Progress, I guess.
The e-mail tagline on my computer screen simply said "A Hoosier legend has died." Who knew an e-mail could feel like a phone ringing at 3 o'clock in the morning?

Hello, everyone
I've learned that Ray Moscowitz, an Indiana Journalism Hall of Famer and legend amongst many Hoosier journalists, has died.

NaNoWriMo? Sure you can
This column first appeared in November 2014

Know what NaNoWriMo is? Don't feel lonely, I didn't either.
Turns out, November is National Novel Writing Month - heck, there's even a website for it. Since Montgomery County has such a rich literary history . . . and since like almost every journalist in the world I think I always have a novel lurking somewhere just below the surface . . . it seems a most appropriate time to delve into the world of writing.
You don't have to delve far before the name Barbara Shoup pops up.

Hey fat people . . . listen up!
This column first appeared in September 2015

Notes written on a 59th wedding anniversary card that I'll never get to give . . .
If you are a fat person, this column is for you. If you are offended at being called fat, do something about it. But before you get ticked off and quit reading, bear with me a little bit longer. You might find it's worth it.
Let me tell you about my Saturday.

Life in the middlin' to slow lane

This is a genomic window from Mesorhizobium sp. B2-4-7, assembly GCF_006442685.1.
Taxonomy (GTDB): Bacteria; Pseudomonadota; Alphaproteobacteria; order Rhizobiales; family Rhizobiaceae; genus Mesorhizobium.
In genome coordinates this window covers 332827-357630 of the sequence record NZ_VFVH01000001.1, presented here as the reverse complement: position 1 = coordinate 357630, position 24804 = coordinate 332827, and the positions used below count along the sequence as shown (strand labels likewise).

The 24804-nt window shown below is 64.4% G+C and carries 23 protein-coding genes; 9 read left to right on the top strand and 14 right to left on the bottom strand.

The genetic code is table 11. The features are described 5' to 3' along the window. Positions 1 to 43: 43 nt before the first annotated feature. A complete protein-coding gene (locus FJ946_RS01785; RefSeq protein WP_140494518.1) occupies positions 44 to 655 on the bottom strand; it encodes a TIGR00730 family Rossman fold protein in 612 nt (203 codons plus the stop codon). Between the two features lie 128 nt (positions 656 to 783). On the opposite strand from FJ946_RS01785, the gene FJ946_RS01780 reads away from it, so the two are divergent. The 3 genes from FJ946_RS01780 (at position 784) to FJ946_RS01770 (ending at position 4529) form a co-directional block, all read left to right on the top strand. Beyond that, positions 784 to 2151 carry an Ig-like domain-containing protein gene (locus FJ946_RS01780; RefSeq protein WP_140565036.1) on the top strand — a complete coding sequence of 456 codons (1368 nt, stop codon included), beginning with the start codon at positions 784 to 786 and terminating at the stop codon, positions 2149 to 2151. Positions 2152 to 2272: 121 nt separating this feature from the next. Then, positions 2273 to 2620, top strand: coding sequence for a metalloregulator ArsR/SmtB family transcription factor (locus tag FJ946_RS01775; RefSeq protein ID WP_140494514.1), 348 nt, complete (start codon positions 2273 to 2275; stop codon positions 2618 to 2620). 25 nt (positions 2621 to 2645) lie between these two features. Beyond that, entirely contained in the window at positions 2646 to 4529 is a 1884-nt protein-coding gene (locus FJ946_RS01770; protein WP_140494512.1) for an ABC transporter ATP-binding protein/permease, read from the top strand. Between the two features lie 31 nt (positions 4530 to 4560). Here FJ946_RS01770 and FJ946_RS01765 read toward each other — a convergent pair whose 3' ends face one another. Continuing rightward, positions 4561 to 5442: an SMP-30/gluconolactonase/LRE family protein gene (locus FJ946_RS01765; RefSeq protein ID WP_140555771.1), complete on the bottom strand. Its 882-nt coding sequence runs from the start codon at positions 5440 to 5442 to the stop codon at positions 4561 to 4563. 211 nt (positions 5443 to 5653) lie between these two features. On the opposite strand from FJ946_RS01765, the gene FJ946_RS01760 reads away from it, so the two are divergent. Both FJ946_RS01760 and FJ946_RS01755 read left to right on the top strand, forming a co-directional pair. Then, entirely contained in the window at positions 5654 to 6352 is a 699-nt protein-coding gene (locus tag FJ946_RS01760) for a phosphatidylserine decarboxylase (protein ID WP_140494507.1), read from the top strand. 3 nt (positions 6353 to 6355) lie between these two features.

This column first appeared in August 2015

Notes scribbled on the back of a "Sock it to 'em, Bobby" Robert Kennedy for president bumper sticker . . .
Thanks to reader Ben W. Wright who sent me an e-mail after a recent column about a motorcycle fund-raising ride to the Ernie Pyle museum in beautiful downtown, Dana, Ind. Ben, being a more observant guy than yours truly, said he rides and was considering going along - but wondered what the ride was raising funds for?
Smack me in the forehead and don't give me a V-8!

Stop attack ads with your vote
This column first appeared in June 2015

Stop it. Stop, stop, stop, stop, stop.
Last week, the Indiana Democratic Party staged an event that their own press release described as "opposition to (Indiana Gov. Mike) Pence's arrogant and out of touch agenda that has crippled the middle class and held Indiana back from reaching its full potential . . . (Pence and his polices) have increased the wage gap, cut education funding for urban and rural schools and caused an economic panic across Indiana."
Before we get into the meat of this - stop telling me why I should not vote for someone and instead tell me why I should vote for you - let's examine the words. One could easily read that the message is intended to create divisiveness based on money, race and sex. Wow, did they really intend to leave religion out or did they just forget?

Tribute to Bob Scott, Fr. Theodore Hesburgh
This column first appeared in March 2015

The world loses about a million people per week, give or take a hundred thousand or so.
This is about two of them.
Bob Scott, the guy who hired me at the Lafayette Journal & Courier almost four decades ago, lost the fight against cancer a week ago Sunday. Four days later, Fr. Theodore Hesburgh, the former president at the University of Notre Dame passed away. Scott was 66. Hesburgh was 97. Both made a difference in countless lives, including mine.